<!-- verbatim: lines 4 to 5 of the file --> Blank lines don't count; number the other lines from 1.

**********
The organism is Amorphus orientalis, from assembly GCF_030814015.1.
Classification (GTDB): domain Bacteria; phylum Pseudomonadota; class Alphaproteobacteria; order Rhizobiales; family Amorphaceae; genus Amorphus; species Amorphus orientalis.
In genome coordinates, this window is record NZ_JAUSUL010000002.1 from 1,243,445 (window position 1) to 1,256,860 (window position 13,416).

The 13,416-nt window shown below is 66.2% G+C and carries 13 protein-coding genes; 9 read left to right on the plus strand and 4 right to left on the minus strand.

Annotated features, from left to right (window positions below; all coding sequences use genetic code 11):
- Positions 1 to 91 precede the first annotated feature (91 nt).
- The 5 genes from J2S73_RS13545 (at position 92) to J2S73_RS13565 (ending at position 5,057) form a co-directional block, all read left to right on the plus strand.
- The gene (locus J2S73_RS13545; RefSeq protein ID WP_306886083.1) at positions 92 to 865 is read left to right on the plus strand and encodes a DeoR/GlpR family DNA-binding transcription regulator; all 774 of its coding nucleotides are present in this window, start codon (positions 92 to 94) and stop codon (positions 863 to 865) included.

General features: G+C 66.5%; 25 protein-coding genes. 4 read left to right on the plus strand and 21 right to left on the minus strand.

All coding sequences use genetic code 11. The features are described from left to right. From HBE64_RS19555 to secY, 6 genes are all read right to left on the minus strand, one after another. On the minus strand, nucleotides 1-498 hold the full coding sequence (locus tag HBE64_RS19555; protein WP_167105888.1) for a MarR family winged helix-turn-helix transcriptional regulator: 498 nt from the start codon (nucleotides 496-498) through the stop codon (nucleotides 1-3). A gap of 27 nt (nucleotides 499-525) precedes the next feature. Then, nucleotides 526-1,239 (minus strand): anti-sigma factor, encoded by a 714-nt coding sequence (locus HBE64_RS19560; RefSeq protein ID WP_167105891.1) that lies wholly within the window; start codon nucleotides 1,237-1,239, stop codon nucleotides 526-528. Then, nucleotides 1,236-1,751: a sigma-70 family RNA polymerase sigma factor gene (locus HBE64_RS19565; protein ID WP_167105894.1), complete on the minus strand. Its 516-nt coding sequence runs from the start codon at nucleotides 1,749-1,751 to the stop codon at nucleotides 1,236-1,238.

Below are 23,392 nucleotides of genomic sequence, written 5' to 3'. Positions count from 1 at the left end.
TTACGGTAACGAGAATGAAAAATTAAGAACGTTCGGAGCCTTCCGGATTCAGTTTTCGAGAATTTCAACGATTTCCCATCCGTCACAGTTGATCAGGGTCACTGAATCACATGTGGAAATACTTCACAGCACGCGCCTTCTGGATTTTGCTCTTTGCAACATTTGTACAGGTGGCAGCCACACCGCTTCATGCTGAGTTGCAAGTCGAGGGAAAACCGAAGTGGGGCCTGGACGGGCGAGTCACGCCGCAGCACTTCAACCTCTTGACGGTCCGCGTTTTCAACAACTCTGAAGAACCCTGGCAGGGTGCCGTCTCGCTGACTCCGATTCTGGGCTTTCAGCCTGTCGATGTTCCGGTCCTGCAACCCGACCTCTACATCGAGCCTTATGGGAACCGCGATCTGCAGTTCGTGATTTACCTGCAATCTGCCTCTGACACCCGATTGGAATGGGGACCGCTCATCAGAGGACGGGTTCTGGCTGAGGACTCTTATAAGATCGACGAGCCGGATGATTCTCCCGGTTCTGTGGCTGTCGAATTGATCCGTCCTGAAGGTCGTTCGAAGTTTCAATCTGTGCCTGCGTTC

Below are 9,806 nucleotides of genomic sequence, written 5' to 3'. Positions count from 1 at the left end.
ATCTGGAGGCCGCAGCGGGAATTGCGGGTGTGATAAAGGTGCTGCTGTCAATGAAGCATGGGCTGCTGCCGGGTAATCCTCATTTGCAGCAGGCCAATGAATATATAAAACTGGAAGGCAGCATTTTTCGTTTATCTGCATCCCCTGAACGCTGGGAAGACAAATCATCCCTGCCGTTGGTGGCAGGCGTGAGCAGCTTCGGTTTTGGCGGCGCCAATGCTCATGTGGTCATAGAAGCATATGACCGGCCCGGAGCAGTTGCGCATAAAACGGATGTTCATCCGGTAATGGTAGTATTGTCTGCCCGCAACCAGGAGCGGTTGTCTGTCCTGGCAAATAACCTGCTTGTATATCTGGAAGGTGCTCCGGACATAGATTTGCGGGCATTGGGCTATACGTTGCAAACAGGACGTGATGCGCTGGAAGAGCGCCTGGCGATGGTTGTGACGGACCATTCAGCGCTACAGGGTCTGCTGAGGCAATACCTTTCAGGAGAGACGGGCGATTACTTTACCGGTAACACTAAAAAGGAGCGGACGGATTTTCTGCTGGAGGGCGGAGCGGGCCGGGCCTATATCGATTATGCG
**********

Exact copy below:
The 13,416-nt window shown below is 66.2% G+C and carries 13 protein-coding genes; 9 read left to right on the plus strand and 4 right to left on the minus strand.

Annotated features, from left to right (window positions below; all coding sequences use genetic code 11):